A series of integrated, effective techniques is required to produce pig embryos from follicular oocytes in vitro. The failure to form a male pronucleus and polyspermy have been serious problems in efforts to produce embryos efficiently in vitro from pig oocytes. The former problem is now considered to be due to oxidative stress and the latter has been partially solved by reducing the number of capacitated spermatozoa reaching the oocytes. By the use of new technology for in vitro production of embryos, an acceptable rate of blastocyst formation and the birth of live piglets has been achieved. However, even with the use of these improved in vitro maturation (IVM) and fertilization (IVF) conditions, the efficiency of production of in vitro blastocysts and offspring still remains relatively low. More recently the developmental competence of embryos matured and fertilized in vitro has been investigated through modification of culture conditions of oocytes during the germinal vesicle stage. Oocyte competence for early embryonic development appears to be achieved by active communication between the oocyte and follicular cells. Since the ovarian oocytes available for IVM are primarily those present in mid-size antral follicles of prepubertal gilts, more research is needed to gain an improved understanding of the culture conditions required to induce developmental competence in oocytes from both preantral and antral follicles as well as additional modifications in IVF systems to overcome the problem of polyspermic penetration.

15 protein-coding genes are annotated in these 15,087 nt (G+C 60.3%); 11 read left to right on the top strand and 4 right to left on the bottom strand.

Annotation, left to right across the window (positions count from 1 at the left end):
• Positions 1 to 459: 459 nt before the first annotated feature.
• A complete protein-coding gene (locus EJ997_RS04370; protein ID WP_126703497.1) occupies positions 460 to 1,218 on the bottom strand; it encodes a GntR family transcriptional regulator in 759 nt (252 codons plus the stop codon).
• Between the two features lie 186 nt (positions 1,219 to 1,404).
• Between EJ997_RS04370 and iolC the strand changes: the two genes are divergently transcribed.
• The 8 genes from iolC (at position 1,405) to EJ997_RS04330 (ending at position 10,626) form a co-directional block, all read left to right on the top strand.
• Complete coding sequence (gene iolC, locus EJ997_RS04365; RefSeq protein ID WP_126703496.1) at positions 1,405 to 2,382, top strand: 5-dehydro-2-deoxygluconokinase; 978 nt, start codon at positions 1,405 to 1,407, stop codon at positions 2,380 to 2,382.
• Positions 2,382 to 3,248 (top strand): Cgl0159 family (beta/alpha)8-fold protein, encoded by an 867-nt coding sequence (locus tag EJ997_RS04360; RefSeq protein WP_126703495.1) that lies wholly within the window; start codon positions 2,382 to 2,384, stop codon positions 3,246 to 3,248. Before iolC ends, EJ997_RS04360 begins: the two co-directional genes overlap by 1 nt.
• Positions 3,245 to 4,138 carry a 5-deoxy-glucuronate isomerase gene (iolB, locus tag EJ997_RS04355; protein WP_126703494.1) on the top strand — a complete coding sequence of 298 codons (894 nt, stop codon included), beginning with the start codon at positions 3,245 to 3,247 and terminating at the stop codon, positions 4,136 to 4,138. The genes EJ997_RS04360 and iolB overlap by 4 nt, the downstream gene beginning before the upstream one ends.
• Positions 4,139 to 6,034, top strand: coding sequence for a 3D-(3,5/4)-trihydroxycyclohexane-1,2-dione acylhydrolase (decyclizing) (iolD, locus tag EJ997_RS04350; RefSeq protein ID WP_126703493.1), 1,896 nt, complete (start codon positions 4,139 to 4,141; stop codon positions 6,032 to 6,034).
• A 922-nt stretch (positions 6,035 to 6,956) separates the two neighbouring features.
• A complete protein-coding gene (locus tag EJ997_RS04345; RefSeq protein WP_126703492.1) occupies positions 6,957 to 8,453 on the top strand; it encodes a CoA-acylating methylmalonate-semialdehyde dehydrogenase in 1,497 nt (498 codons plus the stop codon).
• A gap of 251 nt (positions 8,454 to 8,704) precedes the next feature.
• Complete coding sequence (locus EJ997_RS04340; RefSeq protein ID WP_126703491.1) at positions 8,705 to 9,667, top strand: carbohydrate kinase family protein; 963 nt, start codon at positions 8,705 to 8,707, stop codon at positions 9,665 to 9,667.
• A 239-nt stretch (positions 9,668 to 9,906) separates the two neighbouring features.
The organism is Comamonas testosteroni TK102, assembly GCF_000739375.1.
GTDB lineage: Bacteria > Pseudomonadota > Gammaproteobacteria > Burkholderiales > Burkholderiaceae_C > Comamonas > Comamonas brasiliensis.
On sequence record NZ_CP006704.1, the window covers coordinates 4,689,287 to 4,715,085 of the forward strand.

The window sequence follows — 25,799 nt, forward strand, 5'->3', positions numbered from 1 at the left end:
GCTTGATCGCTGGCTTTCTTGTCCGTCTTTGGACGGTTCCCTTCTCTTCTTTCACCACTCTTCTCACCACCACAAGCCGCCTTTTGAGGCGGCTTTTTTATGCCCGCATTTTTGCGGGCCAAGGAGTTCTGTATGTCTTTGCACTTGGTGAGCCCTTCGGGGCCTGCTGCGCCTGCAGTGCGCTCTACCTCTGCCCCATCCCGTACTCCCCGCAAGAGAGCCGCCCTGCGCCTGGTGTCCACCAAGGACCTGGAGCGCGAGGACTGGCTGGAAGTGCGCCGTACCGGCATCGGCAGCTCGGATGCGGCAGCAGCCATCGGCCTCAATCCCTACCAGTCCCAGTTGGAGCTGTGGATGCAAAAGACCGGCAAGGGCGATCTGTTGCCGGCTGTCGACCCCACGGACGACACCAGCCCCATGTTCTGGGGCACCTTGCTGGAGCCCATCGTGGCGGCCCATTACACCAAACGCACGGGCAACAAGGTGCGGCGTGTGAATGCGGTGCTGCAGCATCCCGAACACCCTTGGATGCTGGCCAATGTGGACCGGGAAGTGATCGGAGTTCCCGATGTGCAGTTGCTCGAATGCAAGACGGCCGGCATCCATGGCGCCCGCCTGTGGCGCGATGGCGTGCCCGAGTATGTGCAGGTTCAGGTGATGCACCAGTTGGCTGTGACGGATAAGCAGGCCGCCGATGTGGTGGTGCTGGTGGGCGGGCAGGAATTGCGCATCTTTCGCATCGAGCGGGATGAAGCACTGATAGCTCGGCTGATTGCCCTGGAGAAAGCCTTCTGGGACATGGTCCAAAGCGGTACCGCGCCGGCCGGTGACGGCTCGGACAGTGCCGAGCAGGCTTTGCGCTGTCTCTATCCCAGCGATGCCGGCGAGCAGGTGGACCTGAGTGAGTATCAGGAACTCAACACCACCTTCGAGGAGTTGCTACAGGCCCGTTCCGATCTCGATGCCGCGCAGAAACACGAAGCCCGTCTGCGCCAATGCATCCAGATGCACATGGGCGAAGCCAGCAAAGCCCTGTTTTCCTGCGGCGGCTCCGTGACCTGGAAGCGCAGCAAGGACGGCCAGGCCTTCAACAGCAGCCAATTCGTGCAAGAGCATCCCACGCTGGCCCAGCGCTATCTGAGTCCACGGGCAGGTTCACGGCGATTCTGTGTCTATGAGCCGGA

|Number of pages||13|
|Journal||Journal of reproduction and fertility. Supplement|
|Publication status||Published - 1997|
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